SpiritualDirection.com / Catholic Spiritual Direction

The Wounds of a Savior

February 23, 2013 by  
Filed under Ariel McKinney, Prayer, Rosary, Suffering

Dirk_van_Baburen_-_Kroning_met_de_doornenkroon wikimedia commonsI was resting my head on the stiff airplane seat, exhausted from having woken up so early to get on my flight. As my New Year's resolution, I had decided to initiate a strictly spiritual commitment, having felt the urge to jump-start my prayer life. I promised myself to recite the rosary once a day, in honor of my consecration to Mary, as well as to meditate on the mysteries of the rosary. I had been faithfully fulfilling my prayer commitments for two weeks already, ecstatic that I was finally carrying out a plan that I had just never seemed to accomplish before.

As soon as the plane took off, the gentle hum of the engines serenaded me to sleep. From my deep sleep I was abruptly woken up- but not from turbulence or the man snoozing next to me. My body didn't even jolt up from my slouched position, nor did I open my eyes, but my mind was entirely alert. At that moment, I witnessed the Roman soldiers weaving the crown of thorns, their harsh, brute hands hastily forming its disfigured shape. The soldier approached Jesus. There I was, right next to Christ, so close that I could have held His hand. I saw how long the thorns were, and I wanted to crouch back in fear and disgust; but before I could move a muscle, I suddenly felt a ferociously intense pain down my entire spine as they thrust the crown into his skull. My stomach jumped into my throat as my head started to pound. I could no longer feel my heartbeat. Although I was sitting right next to Christ, I was entirely helpless as I witnessed the horrific scene. I wanted to cry, but was so frightened that I couldn't actually produce any tears. I was feeling his pain as he experienced it- at the same exact time He was. I thought that my own head had actually been pierced by the thorns, but upon opening my eyes, I realized that I was actually still seated in my seat on the plane. There I was, next to a hundred other travelling passengers, most of them sound asleep, totally oblivious to what I had just witnessed, felt and undergone.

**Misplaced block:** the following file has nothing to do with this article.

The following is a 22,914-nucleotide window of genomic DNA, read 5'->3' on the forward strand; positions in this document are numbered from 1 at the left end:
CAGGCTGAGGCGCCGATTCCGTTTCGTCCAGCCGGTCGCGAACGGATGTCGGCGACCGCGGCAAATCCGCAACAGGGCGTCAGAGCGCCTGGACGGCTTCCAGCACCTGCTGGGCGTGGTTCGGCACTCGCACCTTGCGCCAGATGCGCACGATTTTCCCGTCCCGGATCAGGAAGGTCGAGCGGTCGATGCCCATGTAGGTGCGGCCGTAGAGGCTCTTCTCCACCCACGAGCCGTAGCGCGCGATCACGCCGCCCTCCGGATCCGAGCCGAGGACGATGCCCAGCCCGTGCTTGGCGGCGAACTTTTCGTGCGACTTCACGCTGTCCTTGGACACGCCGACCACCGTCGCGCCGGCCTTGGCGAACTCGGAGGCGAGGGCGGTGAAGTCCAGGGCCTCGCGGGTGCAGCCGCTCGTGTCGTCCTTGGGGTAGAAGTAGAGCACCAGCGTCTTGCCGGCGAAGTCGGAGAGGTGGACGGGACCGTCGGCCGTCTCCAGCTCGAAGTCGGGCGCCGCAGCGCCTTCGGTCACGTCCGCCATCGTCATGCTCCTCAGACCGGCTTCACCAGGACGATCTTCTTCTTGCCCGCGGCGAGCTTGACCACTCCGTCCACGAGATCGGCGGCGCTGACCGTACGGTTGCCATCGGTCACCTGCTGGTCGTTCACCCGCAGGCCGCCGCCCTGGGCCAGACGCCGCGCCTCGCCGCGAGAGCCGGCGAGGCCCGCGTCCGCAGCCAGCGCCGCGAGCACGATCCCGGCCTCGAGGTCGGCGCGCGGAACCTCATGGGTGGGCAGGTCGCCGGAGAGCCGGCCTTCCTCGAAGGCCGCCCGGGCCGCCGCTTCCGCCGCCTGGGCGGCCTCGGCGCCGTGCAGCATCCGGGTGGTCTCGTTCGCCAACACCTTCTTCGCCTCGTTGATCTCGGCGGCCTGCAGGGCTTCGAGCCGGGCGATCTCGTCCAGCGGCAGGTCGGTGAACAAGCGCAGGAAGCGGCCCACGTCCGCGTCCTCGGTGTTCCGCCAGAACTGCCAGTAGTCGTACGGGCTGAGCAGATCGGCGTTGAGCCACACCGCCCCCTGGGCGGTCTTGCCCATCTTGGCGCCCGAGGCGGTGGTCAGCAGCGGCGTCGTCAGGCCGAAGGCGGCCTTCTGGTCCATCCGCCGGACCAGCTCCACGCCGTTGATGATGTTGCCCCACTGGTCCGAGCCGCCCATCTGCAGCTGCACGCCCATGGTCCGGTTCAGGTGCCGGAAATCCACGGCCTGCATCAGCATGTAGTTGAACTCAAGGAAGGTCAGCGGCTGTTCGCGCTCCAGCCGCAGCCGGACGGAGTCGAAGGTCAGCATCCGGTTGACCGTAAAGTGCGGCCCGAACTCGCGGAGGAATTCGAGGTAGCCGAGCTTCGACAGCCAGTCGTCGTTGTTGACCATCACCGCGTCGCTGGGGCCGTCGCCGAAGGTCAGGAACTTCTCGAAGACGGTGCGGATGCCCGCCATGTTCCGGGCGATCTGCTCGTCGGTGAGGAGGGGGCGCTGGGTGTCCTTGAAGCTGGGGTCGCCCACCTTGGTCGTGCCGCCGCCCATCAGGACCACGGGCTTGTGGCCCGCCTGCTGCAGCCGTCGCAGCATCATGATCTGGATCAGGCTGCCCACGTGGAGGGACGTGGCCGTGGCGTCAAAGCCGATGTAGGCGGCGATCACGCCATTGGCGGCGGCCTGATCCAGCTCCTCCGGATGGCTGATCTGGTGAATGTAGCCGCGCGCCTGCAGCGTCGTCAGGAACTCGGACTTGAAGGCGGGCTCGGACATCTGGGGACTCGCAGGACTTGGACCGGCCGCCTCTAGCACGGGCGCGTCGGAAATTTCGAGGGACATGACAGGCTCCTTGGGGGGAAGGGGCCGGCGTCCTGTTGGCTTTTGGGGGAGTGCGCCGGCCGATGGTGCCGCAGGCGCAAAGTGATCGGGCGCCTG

I hadn't been dreaming about Christ's passion and death the night before, nor had I been thinking about anything of the sort that morning as I boarded the plane. But nevertheless, I suddenly found myself wide awake from my nap- sitting right next to Our Lord, immediately and entirely aware of the horror and pain that Christ felt when those thorns tore through his hair and skin, crushing his skull. I have never experienced something so raw, profound and real before in my entire life. It was as though that split second of sheer pain and agony that I felt held within itself more reality than all the days of my life put together. My mind was not replaying the movie scene from The Passion of the Christ, nor was I recalling some recreation that I had conceived in previous meditations during prayer. It was an entirely new experience for me. I sat stunned and speechless for a while until my mind could finally process what had just taken place.

Upon starting my rosary that night, I realized it was a Tuesday, and that I would be reciting the sorrowful mysteries. I had completely forgotten what day of the week it was, and had no idea that my experience today would be one of the mysteries of which I was to meditate on. I was absolutely astounded. Needless to say, I certainly had a vivid moment to relive in my heart and mind as I prayed that evening.

As terrifying as it was, I thank God for giving me such insight and understanding into His heart. I am no one extraordinary or special. And yet, for a brief moment, I was thrust into the very depths of Christ's passion, understanding at least a minute amount of pain that our Lord underwent out of love for us, His beloved bride. I was given a beautiful gift that day. Horrific, but beautiful. I only hope that I can hold on to that vision and reflect on it every day, so that I never fail to forget the length at which Christ suffered for me, poor and little as I am.

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About Ariel McKinney

Ariel holds a master's degree in vocal performance and opera. She is a fervent Catholic who enjoys all that is artistic and beautiful. Ariel also has her own film photography business, Song of Songs Photography. She's been featured in Alabama Weddings Magazine and Wedding Sparrow. www.songofsongsphotography.com

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